Victoria & Disraeli: The making of a romantic partnership
By Theo Aronson
It was an extraordinary relationship between Queen and Prime Minister — this intimacy between the dowdy, unsmiling Widow of Windsor and the flamboyant, honey-tongued politician whom, in earlier days, Victoria had condemned as ‘unprincipled, reckless and not respectable’.
By the 1870s this seemingly incompatible couple were hand in glove. But they were not so very different. Both needed the intimate support of someone of the opposite sex, and both were lost when their beloved spouses died. Brought close to the Queen by his part in the government of the country and by their mutual sympathy, Disraeli instinctively discerned the streak of romance that lay hidden behind Victoria’s stern exterior and coaxed it into response.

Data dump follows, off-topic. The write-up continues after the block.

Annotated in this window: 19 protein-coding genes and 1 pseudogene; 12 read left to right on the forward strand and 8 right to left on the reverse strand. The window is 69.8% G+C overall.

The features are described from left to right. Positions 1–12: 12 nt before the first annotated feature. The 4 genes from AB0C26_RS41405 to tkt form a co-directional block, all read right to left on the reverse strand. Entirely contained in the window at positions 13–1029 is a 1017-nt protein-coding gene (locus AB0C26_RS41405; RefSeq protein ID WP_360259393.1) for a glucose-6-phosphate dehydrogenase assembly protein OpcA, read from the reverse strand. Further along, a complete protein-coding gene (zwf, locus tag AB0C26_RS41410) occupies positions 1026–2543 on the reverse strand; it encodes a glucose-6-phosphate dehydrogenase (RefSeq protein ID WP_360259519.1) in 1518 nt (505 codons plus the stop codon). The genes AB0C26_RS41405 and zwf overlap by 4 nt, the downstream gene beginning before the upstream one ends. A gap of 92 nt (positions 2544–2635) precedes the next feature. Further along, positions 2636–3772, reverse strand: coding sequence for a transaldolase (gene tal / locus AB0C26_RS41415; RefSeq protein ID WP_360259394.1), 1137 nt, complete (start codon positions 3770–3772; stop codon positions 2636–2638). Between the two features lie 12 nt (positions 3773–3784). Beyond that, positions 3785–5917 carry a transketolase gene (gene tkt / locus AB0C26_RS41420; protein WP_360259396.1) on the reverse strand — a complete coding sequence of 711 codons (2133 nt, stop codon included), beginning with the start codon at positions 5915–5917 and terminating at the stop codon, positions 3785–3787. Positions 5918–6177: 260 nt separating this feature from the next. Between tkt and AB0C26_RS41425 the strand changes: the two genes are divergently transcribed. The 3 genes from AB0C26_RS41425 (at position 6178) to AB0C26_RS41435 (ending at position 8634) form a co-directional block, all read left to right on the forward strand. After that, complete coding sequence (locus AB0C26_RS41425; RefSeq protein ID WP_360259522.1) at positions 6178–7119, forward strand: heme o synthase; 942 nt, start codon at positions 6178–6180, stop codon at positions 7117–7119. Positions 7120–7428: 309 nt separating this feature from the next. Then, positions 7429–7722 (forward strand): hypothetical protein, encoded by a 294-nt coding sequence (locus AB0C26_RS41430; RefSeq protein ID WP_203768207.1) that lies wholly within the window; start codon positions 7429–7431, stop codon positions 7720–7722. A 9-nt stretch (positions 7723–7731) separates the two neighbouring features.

This latest book by Theo Aronson in his series about the European royal houses of the nineteenth-century is a new departure. Here the author deals not with relationships confined within royal circles, but with that rarer phenomenon — the relationship between a queen and a commoner, whose story, moreover, is as bizarre and romantic as that of many a novel.